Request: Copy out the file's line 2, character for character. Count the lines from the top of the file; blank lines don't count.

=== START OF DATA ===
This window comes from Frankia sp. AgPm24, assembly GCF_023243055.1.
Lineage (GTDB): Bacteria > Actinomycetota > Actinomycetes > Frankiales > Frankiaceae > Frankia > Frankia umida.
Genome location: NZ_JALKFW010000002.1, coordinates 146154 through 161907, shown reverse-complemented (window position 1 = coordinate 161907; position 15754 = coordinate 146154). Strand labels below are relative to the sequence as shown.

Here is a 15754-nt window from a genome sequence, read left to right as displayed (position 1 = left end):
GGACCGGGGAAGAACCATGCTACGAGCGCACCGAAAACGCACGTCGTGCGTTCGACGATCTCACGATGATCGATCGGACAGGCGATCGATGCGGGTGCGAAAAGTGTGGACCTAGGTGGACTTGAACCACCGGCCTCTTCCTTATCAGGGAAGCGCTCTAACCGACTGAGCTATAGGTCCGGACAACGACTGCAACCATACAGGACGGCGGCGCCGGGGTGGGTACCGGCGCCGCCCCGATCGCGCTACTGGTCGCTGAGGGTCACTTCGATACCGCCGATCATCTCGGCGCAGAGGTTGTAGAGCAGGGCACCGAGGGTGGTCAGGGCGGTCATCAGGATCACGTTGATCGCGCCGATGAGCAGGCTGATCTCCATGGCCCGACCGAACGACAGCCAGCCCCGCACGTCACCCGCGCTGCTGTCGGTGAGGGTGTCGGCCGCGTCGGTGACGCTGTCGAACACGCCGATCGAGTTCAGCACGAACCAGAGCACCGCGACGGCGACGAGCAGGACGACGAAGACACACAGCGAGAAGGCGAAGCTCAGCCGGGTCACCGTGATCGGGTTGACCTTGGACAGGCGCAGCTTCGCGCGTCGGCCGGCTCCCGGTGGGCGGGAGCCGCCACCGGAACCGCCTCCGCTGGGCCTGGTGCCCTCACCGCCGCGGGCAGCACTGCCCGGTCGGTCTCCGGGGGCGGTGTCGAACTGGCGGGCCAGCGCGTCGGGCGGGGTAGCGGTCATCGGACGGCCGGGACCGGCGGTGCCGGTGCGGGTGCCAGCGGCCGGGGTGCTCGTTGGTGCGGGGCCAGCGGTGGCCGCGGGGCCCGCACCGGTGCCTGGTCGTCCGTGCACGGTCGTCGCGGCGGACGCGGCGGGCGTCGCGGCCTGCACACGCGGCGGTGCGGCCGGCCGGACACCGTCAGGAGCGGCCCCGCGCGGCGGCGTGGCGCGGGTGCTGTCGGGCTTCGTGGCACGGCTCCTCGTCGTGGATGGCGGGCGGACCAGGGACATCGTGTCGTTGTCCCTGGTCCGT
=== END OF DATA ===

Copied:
Lineage (GTDB): Bacteria > Actinomycetota > Actinomycetes > Frankiales > Frankiaceae > Frankia > Frankia umida.